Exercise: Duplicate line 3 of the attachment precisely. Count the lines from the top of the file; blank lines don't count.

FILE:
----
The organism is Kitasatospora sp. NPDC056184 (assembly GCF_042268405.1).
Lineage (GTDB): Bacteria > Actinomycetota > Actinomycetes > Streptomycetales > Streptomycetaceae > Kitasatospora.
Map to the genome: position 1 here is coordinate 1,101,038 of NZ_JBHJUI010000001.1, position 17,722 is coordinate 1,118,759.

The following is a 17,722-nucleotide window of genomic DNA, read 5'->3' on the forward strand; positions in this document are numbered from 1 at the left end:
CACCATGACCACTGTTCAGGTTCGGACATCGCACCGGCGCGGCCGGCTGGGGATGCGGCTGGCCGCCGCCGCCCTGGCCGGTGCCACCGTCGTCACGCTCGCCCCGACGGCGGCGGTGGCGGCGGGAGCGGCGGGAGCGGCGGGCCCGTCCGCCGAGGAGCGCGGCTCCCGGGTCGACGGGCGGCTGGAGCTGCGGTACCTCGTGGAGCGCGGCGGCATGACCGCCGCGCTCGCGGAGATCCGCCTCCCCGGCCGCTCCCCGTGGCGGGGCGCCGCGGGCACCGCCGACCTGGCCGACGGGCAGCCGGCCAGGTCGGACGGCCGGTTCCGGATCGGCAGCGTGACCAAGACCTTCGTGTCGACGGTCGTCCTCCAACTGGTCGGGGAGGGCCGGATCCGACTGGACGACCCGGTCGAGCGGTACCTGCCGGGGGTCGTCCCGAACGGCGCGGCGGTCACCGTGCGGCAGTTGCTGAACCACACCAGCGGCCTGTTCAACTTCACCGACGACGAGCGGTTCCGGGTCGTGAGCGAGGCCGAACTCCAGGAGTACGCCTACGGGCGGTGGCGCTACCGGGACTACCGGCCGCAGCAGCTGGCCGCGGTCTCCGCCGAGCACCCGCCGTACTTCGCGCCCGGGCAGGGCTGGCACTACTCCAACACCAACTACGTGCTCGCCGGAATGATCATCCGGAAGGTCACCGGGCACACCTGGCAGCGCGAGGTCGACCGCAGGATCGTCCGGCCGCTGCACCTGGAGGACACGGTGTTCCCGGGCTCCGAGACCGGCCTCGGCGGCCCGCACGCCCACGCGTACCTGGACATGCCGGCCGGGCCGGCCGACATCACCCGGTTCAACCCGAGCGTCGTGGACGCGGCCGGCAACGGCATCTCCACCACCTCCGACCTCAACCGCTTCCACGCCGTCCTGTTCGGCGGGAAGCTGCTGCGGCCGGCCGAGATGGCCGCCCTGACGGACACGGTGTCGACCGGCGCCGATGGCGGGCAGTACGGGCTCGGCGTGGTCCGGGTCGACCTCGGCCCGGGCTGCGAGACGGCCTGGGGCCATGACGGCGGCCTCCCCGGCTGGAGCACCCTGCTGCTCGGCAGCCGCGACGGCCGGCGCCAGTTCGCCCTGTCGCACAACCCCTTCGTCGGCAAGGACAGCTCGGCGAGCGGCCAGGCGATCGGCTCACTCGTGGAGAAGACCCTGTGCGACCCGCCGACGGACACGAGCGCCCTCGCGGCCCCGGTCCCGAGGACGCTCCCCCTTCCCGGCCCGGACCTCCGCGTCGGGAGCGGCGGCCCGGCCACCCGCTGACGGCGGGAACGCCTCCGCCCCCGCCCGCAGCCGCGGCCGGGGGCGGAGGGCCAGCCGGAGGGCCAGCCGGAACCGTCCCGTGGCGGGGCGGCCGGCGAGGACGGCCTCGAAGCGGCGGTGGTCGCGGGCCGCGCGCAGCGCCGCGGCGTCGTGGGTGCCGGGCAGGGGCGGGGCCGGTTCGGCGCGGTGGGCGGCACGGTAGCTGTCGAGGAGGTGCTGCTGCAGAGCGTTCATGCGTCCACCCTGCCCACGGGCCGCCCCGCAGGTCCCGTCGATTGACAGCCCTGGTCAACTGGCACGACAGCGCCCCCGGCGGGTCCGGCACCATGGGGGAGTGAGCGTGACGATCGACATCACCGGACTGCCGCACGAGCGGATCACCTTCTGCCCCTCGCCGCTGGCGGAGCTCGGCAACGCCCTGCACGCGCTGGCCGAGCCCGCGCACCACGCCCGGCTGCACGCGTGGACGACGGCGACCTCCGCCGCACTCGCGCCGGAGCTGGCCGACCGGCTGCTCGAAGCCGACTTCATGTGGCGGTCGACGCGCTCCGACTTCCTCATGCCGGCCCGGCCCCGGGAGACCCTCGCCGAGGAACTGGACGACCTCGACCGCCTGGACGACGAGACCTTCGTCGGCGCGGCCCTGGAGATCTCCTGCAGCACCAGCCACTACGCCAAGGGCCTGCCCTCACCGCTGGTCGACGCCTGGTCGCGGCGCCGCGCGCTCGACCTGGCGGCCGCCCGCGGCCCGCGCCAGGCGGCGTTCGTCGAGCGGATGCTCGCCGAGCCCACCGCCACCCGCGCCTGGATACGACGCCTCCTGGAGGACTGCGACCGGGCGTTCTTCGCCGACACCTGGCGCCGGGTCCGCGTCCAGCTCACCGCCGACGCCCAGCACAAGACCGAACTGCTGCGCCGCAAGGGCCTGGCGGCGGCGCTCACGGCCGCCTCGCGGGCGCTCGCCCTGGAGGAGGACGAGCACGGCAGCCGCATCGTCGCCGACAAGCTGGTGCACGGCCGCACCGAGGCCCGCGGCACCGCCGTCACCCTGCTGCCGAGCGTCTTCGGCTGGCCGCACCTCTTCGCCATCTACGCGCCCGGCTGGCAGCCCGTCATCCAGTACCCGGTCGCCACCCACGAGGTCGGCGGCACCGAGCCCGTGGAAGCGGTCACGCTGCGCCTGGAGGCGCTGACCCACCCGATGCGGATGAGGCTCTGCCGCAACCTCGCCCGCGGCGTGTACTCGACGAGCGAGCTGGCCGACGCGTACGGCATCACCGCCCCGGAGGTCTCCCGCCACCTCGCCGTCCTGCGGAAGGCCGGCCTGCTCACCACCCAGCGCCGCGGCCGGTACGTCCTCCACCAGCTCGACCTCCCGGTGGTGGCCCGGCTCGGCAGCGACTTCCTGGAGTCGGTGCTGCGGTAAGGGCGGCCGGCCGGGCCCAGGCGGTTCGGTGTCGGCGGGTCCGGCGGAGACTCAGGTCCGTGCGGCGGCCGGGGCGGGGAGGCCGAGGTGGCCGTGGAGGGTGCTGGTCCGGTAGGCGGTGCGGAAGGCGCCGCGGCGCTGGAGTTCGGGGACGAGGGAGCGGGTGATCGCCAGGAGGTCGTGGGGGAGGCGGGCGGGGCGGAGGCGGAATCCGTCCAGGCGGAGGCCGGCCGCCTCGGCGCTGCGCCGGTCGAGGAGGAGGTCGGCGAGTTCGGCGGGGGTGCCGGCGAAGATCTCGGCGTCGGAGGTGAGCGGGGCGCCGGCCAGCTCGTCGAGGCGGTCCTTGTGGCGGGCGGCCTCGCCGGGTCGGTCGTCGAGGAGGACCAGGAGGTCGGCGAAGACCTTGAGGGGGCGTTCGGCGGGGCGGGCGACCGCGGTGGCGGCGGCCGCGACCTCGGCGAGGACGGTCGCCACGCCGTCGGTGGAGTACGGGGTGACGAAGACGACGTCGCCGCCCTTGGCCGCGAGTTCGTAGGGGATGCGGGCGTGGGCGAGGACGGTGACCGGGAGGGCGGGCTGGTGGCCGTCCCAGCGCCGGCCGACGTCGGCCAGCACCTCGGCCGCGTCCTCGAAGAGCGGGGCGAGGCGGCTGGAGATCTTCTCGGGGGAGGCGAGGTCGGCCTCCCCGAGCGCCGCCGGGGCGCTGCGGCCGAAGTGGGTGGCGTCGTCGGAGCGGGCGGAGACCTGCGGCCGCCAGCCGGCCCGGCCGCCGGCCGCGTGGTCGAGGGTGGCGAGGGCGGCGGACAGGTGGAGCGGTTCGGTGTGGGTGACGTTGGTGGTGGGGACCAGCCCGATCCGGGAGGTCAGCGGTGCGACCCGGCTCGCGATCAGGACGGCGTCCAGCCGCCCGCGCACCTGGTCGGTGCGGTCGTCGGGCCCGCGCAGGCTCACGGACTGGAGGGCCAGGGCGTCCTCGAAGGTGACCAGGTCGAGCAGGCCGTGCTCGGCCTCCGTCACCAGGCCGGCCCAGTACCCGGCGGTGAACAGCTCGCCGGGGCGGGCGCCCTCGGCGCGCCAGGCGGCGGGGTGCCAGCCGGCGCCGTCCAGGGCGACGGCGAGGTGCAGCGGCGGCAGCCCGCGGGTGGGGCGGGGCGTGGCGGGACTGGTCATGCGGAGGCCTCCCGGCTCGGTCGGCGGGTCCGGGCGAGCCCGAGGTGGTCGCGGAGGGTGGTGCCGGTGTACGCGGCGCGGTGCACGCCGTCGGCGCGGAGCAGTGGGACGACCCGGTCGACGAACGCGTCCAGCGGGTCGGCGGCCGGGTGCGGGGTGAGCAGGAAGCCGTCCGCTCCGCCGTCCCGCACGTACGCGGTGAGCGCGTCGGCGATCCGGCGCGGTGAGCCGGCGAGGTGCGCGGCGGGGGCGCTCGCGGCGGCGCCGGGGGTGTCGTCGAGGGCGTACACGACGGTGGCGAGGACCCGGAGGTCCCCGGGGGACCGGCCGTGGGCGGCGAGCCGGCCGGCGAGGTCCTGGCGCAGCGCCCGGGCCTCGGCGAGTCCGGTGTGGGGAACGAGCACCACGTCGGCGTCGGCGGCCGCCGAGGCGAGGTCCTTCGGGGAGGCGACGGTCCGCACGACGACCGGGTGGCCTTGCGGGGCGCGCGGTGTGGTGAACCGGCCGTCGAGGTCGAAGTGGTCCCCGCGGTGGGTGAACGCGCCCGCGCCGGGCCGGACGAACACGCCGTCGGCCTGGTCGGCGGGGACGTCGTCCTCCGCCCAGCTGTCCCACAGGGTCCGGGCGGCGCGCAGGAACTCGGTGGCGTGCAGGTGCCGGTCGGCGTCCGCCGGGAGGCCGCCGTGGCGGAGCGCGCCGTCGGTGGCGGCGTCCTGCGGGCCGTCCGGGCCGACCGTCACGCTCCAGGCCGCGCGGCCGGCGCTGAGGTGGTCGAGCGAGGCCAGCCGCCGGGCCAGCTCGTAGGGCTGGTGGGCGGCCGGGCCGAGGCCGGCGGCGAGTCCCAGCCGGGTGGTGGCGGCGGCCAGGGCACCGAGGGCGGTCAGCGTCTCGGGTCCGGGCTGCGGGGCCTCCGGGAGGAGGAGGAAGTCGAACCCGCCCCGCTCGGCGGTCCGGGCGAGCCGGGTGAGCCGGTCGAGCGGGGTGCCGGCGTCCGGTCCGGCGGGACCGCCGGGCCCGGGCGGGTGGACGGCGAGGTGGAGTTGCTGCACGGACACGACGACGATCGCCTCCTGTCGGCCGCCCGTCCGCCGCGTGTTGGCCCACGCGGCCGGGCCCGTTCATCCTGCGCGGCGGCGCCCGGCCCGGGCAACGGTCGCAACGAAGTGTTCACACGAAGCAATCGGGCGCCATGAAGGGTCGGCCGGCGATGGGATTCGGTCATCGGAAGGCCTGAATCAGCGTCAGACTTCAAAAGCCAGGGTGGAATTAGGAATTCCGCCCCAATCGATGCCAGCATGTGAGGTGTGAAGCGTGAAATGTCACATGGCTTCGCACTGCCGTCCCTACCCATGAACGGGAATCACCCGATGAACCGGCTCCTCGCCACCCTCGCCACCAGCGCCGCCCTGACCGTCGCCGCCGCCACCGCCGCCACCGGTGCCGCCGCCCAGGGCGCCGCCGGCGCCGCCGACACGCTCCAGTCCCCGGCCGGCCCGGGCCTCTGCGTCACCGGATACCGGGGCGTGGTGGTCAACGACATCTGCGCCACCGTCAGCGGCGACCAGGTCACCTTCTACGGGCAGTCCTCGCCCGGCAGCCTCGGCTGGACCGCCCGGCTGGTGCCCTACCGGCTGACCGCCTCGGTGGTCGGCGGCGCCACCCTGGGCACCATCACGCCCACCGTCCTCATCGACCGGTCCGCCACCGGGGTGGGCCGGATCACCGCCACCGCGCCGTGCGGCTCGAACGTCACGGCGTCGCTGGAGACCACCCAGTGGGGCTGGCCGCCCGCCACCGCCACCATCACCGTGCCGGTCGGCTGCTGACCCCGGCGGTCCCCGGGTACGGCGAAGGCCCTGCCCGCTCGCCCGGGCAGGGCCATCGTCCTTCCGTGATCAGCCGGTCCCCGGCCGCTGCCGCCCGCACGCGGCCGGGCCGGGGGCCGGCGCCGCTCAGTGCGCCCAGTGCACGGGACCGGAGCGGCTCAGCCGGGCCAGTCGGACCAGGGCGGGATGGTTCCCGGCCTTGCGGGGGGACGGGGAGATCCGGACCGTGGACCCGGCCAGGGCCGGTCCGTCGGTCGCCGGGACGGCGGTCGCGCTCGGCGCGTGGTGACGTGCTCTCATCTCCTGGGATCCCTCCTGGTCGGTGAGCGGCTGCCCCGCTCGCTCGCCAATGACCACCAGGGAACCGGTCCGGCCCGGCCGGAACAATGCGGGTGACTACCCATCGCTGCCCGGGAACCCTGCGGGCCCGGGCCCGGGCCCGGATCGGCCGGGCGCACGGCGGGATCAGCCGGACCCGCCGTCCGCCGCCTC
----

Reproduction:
Map to the genome: position 1 here is coordinate 1,101,038 of NZ_JBHJUI010000001.1, position 17,722 is coordinate 1,118,759.